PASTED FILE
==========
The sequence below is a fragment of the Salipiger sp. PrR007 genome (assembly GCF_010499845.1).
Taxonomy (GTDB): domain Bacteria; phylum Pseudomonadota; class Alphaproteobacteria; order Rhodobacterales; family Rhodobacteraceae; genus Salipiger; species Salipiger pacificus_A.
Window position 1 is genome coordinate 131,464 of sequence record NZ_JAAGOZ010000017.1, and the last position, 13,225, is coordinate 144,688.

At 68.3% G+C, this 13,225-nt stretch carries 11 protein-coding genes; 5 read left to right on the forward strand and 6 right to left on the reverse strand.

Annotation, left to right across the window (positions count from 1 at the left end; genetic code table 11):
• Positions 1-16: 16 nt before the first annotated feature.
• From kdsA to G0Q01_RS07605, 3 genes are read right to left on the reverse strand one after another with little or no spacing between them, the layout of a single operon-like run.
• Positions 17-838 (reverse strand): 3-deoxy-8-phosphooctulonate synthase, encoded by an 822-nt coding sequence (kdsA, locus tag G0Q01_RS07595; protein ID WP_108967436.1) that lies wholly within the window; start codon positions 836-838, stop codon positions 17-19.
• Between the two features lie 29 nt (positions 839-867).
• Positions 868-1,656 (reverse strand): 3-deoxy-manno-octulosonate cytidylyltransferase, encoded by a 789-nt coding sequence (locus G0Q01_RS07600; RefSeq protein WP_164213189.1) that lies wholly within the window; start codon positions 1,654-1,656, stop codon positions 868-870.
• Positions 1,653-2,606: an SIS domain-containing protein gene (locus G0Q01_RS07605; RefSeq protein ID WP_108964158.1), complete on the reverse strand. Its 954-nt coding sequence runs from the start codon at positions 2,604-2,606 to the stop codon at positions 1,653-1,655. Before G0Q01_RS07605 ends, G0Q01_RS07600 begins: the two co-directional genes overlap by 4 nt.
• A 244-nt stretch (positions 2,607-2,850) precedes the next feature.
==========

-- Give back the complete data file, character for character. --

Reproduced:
The sequence below is a fragment of the Salipiger sp. PrR007 genome (assembly GCF_010499845.1).
Taxonomy (GTDB): domain Bacteria; phylum Pseudomonadota; class Alphaproteobacteria; order Rhodobacterales; family Rhodobacteraceae; genus Salipiger; species Salipiger pacificus_A.
Window position 1 is genome coordinate 131,464 of sequence record NZ_JAAGOZ010000017.1, and the last position, 13,225, is coordinate 144,688.

At 68.3% G+C, this 13,225-nt stretch carries 11 protein-coding genes; 5 read left to right on the forward strand and 6 right to left on the reverse strand.

Annotation, left to right across the window (positions count from 1 at the left end; genetic code table 11):
• Positions 1-16: 16 nt before the first annotated feature.
• From kdsA to G0Q01_RS07605, 3 genes are read right to left on the reverse strand one after another with little or no spacing between them, the layout of a single operon-like run.
• Positions 17-838 (reverse strand): 3-deoxy-8-phosphooctulonate synthase, encoded by an 822-nt coding sequence (kdsA, locus tag G0Q01_RS07595; protein ID WP_108967436.1) that lies wholly within the window; start codon positions 836-838, stop codon positions 17-19.
• Between the two features lie 29 nt (positions 839-867).
• Positions 868-1,656 (reverse strand): 3-deoxy-manno-octulosonate cytidylyltransferase, encoded by a 789-nt coding sequence (locus G0Q01_RS07600; RefSeq protein WP_164213189.1) that lies wholly within the window; start codon positions 1,654-1,656, stop codon positions 868-870.
• Positions 1,653-2,606: an SIS domain-containing protein gene (locus G0Q01_RS07605; RefSeq protein ID WP_108964158.1), complete on the reverse strand. Its 954-nt coding sequence runs from the start codon at positions 2,604-2,606 to the stop codon at positions 1,653-1,655. Before G0Q01_RS07605 ends, G0Q01_RS07600 begins: the two co-directional genes overlap by 4 nt.
• A 244-nt stretch (positions 2,607-2,850) precedes the next feature.